The judges were very clear that they weren’t going to count strides—that the class wasn’t about that—it was an open hunter course, and Skip did a wonderful job opening the ring up and allowing it to have an unfolded, beautiful feel.

How did you approach the class, given it has this singular feel?

I obviously wanted to have beautiful jumps, but I also wanted to have more of an open canter than I would in a smaller ring, let Reign be a bit freer across the ground. The course kind of encouraged that.

How did the track suit Reign? How did it play to his strengths?

Some of the other competitors were a bit handier than I was in the second round. The judges were very clear: This was not a handy round. They wanted us to ride a track that would best showcase our horses. Reign is a beautiful mover across the ground. He’s a very classic-looking hunter with a beautiful jump. I wanted him to float across the ground and just jump some attractive jumps.

Watch their winning round here:


You and Reign won the Platinum Performance USHJA 3’6″/3’9″ Green Hunter Incentive Championship last year, after which you mentioned Reign’s potential future in derbies. How has his career evolved since last August, and how did that produce or play into your win this weekend?

The plan is to do more derbies with him. He was eligible for the 3’9” green hunters this year, though, so we’ve stayed that course. He’s been quite successful, so I backed off doing the derbies. When he’s good during the week, I feel bad ramping him up for a Friday or Saturday derby. So, the derbies have been on the back burner. From here out, we’ll do less of the 3’9” greens and more of the derbies to mix it up. He’ll most likely end up in the derbies. He’s a very athletic, scopey, brave horse.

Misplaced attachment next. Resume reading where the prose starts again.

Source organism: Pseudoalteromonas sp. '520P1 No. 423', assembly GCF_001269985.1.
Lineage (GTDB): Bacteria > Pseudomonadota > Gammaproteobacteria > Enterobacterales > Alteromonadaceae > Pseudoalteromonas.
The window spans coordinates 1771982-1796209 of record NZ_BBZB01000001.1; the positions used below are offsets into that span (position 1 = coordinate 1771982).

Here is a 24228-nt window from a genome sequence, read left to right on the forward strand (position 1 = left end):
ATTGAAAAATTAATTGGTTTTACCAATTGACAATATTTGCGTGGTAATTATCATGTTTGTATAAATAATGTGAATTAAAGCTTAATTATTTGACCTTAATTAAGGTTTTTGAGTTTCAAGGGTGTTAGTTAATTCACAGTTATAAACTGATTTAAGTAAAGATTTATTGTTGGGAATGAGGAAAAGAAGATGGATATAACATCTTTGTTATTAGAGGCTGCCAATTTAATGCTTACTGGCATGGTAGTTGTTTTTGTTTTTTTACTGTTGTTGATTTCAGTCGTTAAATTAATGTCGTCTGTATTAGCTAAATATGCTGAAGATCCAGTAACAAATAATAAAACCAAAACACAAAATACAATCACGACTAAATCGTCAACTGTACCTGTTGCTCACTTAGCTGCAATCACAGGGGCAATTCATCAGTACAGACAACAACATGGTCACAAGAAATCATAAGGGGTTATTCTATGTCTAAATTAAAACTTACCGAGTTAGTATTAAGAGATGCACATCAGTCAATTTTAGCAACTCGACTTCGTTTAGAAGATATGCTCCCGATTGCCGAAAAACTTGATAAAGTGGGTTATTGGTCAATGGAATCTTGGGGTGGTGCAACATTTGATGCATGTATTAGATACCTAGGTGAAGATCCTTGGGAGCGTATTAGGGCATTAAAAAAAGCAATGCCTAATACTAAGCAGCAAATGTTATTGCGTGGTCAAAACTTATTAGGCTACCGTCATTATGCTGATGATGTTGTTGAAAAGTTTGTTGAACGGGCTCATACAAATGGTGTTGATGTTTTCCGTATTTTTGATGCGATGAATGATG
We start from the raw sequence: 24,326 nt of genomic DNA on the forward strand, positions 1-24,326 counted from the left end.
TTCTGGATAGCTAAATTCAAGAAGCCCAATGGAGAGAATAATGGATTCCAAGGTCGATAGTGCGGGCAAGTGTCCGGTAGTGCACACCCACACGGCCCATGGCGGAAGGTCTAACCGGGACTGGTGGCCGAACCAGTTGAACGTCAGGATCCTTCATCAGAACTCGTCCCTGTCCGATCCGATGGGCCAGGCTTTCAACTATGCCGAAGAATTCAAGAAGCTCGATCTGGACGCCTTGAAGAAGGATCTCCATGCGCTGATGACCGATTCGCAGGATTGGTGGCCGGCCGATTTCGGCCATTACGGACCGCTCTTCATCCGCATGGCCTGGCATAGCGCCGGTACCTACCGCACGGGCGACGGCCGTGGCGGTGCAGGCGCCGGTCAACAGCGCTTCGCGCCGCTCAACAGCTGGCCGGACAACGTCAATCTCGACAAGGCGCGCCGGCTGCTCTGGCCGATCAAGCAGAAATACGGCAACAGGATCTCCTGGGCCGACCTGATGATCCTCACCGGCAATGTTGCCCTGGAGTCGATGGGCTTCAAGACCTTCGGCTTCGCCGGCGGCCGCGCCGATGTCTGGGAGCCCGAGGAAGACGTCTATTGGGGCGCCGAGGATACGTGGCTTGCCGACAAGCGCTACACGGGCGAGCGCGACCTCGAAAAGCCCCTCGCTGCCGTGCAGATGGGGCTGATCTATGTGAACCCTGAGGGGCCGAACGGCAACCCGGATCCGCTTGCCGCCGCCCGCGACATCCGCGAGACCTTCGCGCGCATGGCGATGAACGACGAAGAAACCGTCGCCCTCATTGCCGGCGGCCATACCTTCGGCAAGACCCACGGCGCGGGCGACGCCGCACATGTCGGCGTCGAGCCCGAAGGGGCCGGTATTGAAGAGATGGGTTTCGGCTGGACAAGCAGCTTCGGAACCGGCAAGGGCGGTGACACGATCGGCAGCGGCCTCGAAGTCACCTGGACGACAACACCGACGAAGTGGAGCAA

Do you think classes like these could offer more opportunities for horses either transitioning between the hunter divisions and derbies or who haven’t found their definitive place in one or the other?

Absolutely. If the horse is not a derby horse and is more of a streamline hunter, this class gives them a spotlighted space. Reign is owned by Still Water Farm LLC, and they’re just phenomenal owners. Watching him compete is a pleasure and joy for them. So, to have a class where they can win some money back and see their horse showcased in a special event is an amazing thing.

Payne Reign Hunter Grand Prix 2 winslow

Payne and Reign had lots to smile about after winning the inaugural hunter grand prix.

Do you hope to see more classes like this in the future?

This is an amazing class, an amazing phenomenon. For Hagyard Equine Group and Lugano Diamonds to sponsor a hunter class for $150,000 is a one-of-a-kind thing. [Split Rock Jumping Tour President] Derek Braun had the insight to try and create this. As a person who mainly shows in the hunters, I can’t tell you how special it was to have that much work put into highlighting the hunters.

The hunters don’t always seem to be spotlighted— the jumpers and grand prix are—so I would love it if this opened doors. It’s different from derbies. It really showcased traditional hunters. I would love more shows to get on board and dedicate more time to the hunters, to give hunters more energy going forward.